Decisions about what happens in the forest often ignore the values of forest-dependent
people. We have written this lobbying tool for such marginalized forest-dependent
people. Its aim is to broaden and critically examine the values that shape
what happens in the forest. We want to give greater weight to the voice of the poor.
The tool gives a structured approach to framing and making a complaint within a
process of ethical dialogue. It does this by providing a framework for understanding: (i) what a forest ethic is; (ii) how an appeal to forest ethics might be made within a process of dialogue; (iii) and when such appeals might be particularly legitimate and useful for marginalized forest dependent people.
A summary card of this tool is available to download in four languages in PDF format:
The complete tool is also available (PDF format):
Please cite this tool as:
Macqueen, D. 2005. Ethical appeal. Power tools series. International Institute for Environment and Development, London, UK.
A supplementary report outlines the main international agreements that frame forest related law. Tables provide a guide to the main articles within these laws that relate to key ethical principles ecological integrity, social and economic justice and democracy.
Lesniewska, F. (2005) Law for forests. An introductory guide to international forest and forest related legal materials that shape forest ethics and practice.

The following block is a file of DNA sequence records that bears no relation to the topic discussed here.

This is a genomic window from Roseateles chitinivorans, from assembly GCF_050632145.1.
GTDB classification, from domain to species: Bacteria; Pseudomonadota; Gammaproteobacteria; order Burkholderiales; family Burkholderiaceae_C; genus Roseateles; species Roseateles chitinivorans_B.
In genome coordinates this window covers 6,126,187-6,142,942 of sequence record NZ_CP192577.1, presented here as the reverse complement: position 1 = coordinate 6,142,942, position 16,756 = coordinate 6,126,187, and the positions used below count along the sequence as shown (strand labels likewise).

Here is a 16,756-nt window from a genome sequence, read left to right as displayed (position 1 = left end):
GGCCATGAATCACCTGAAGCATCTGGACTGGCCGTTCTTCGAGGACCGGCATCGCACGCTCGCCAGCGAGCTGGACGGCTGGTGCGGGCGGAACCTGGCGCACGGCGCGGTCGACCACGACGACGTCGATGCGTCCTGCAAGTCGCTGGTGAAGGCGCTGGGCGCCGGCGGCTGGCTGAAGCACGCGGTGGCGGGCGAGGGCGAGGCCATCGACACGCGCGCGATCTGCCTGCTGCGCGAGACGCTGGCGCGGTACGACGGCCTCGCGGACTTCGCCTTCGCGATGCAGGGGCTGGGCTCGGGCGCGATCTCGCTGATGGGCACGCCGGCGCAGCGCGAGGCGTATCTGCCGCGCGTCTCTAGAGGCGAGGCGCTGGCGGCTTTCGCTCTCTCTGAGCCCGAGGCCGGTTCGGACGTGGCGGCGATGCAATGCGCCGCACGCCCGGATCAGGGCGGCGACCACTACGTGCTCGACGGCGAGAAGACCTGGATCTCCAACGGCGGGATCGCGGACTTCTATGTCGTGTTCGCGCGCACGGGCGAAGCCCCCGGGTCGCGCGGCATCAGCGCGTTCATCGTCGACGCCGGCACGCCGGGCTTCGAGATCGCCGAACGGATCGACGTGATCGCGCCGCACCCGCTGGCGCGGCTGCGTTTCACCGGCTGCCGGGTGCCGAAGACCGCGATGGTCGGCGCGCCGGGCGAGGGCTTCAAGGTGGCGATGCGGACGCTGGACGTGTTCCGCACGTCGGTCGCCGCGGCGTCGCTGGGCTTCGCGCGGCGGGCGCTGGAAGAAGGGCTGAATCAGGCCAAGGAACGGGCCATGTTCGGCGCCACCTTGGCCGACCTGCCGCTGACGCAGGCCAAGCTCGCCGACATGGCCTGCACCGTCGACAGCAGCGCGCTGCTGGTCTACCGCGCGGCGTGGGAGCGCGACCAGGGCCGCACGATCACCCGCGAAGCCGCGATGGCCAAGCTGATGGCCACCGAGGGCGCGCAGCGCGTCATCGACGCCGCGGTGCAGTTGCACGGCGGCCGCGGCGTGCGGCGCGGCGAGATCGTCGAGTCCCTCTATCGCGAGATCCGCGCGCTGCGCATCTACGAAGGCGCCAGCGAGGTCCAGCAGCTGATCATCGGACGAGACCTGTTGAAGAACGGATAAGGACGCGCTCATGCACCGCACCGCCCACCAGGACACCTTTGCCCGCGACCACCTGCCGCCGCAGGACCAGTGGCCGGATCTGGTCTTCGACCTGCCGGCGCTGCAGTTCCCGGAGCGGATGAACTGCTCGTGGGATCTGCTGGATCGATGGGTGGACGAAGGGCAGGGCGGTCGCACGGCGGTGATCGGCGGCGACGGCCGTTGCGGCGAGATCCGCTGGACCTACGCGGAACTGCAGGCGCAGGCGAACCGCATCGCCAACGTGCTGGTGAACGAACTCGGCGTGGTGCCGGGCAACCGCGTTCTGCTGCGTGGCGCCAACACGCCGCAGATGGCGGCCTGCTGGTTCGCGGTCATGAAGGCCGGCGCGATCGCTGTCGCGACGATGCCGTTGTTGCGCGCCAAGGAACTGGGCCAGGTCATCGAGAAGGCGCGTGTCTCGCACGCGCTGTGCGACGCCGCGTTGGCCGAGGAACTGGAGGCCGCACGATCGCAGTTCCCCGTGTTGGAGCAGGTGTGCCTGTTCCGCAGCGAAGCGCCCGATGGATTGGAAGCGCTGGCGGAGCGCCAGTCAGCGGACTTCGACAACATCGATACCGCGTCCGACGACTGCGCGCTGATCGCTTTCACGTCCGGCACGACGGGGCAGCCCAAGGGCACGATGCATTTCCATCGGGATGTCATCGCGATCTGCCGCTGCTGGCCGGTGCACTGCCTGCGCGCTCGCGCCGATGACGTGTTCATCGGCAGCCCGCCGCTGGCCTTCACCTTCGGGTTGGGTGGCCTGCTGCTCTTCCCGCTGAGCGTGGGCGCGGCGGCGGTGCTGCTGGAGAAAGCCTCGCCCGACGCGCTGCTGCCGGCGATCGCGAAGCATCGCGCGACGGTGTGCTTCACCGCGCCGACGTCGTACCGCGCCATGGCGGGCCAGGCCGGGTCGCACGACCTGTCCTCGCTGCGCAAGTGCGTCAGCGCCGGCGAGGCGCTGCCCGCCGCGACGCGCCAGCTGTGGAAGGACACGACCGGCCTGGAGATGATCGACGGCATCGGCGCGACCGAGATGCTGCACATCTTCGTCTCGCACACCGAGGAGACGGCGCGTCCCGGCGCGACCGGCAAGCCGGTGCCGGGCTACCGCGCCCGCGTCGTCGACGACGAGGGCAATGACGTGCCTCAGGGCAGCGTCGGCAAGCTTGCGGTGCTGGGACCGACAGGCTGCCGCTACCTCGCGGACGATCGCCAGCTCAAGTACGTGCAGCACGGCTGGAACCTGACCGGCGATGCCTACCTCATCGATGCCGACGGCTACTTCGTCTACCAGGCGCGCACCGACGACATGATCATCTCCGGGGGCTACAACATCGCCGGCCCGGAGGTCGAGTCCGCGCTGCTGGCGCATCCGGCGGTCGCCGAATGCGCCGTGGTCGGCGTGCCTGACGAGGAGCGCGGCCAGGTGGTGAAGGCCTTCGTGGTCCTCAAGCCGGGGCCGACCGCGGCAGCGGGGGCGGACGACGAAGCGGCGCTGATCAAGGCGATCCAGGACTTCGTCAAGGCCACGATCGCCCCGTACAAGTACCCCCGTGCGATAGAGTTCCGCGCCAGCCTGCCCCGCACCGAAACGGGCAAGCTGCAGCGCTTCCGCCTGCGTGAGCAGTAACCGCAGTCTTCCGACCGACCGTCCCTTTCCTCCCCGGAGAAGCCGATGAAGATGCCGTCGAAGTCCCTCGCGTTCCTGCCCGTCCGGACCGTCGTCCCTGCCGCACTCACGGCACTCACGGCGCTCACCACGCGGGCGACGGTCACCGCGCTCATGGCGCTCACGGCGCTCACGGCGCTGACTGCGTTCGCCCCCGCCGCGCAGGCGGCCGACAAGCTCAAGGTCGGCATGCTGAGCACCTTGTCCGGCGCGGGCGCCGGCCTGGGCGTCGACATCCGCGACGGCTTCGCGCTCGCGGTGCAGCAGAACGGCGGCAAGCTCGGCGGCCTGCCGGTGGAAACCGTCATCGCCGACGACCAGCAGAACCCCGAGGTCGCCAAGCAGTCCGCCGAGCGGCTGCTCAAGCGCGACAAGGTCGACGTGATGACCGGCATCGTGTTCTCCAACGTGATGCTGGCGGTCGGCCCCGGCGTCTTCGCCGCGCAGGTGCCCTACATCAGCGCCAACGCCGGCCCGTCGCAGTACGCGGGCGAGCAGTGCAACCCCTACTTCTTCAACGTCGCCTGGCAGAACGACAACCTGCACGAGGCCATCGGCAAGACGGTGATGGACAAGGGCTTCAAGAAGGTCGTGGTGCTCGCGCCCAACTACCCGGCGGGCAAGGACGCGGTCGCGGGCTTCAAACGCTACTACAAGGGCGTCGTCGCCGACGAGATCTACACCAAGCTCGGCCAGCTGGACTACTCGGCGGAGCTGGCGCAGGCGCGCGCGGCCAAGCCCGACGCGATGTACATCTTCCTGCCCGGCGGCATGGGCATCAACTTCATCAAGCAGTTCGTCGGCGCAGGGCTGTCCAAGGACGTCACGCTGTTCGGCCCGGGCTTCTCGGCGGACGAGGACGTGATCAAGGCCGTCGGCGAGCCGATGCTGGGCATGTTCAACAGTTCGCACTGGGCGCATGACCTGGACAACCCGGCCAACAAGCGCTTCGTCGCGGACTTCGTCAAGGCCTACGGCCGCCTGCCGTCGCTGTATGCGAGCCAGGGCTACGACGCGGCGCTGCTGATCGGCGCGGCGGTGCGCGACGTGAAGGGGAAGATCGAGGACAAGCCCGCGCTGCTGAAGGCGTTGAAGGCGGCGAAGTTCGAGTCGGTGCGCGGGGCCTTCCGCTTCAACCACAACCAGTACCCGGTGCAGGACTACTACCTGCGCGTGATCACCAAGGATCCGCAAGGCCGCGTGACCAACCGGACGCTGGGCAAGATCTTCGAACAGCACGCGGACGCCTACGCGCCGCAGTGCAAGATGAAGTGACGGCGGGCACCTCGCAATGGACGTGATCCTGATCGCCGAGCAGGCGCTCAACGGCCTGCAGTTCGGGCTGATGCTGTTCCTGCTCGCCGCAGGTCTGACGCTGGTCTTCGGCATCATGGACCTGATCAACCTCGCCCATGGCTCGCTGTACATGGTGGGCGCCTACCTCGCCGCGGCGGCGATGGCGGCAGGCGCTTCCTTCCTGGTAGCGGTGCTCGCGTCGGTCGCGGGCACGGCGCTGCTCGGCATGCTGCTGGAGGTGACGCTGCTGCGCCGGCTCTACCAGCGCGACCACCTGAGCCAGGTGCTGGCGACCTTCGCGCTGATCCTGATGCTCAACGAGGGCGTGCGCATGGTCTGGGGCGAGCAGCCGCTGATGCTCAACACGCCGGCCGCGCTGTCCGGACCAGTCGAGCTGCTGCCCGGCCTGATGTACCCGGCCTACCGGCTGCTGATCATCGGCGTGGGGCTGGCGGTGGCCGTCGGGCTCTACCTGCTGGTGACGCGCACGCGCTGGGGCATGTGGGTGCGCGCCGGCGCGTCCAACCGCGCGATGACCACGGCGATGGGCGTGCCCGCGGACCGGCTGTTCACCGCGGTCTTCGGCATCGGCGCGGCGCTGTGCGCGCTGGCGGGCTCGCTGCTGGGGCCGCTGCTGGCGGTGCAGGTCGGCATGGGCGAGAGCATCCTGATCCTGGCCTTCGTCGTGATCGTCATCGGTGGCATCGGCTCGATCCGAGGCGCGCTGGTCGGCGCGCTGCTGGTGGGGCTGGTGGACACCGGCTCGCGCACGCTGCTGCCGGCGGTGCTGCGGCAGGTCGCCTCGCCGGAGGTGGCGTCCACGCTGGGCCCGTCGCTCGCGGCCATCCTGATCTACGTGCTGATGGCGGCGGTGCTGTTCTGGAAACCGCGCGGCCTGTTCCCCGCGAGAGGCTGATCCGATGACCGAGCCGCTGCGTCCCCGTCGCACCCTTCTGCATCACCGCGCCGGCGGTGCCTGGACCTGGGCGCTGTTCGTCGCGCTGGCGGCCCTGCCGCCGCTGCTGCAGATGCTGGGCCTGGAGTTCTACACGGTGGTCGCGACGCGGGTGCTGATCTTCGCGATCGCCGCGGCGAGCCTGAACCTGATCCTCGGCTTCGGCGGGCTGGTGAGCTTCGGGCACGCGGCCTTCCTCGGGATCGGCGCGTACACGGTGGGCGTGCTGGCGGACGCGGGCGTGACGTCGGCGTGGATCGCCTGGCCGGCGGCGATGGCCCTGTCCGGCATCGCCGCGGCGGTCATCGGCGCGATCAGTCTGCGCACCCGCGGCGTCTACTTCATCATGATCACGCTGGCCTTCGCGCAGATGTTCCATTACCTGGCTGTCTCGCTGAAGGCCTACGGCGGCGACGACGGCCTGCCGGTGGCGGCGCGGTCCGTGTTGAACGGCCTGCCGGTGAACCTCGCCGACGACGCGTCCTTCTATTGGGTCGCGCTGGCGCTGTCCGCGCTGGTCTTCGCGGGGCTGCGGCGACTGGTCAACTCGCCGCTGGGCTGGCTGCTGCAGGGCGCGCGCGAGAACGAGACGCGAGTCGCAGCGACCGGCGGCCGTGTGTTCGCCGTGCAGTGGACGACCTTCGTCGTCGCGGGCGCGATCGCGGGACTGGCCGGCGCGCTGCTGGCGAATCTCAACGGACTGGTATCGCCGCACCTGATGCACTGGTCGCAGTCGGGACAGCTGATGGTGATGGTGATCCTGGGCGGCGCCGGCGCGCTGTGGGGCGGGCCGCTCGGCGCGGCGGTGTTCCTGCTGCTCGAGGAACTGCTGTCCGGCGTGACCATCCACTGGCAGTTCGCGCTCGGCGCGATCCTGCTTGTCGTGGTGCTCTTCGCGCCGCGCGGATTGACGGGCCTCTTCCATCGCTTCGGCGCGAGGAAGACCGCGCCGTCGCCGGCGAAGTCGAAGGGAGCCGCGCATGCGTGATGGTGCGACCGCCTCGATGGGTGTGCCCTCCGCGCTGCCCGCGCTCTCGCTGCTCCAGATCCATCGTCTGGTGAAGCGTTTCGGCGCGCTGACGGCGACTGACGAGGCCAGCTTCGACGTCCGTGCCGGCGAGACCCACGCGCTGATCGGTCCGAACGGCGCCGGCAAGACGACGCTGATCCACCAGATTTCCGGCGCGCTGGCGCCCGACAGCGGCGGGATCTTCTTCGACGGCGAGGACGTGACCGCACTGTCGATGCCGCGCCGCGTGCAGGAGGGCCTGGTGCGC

View PDF (456K)
A case study paper explores how traditional resource use ethics, such as those of the Oromo in Ethiopia, might be articulated to shape the policies that govern resource use. It argues for an open and ethical process of dialogue in designing development interventions.
Kelbessa, W. (2005) The utility of ethical dialogue for marginalized voices in Africa. IIED, Edinburgh, UK.
View PDF (327K)
A related discussion paper argues for change in forest ethics and decision-making, to realign our practice with our beliefs. Presented at the international workshop on "European forests in ethical discourse" 18-19 January 2005, Berlin, Germany. IIED, Edinburgh, UK.
Macqueen, D.J. (2005) Reverence and responsibility in forest ethics: inserting the meaning of life back into the culture of possession.
View PDF (248K)
A further paper by the Chair of the International Development Ethics Association (IDEA) explores why dialogue, and especially ethical dialogue, can be a useful tool in overcoming marginalisation, for example at the global level leading to the Earth Charter.
Dower, N. (2005) How currently marginalised voices might best use ethical dialogue to shape the local, national and international development agendas. IIED, Edinburgh, UK.
View PDF (247K)
A related paper looks at the Earth Charter’s role in bringing together a collective ethic for environmental management. Presented at the international conference on “Global ethics, development, environment and the Earth Charter”, 14-17 April 2004, University of Aberdeen, Aberdeen, Scotland. IIED, Edinburgh, UK.
Macqueen, D.J. (2004) Forest Ethics: the role of ethical dialogue in the fate of the forests. Comparing and contrasting the international forest policy dialogue with the Earth Charter Initiative.
View PDF (128K)
For further information:
Contact: Duncan Macqueen, firstname.lastname@example.org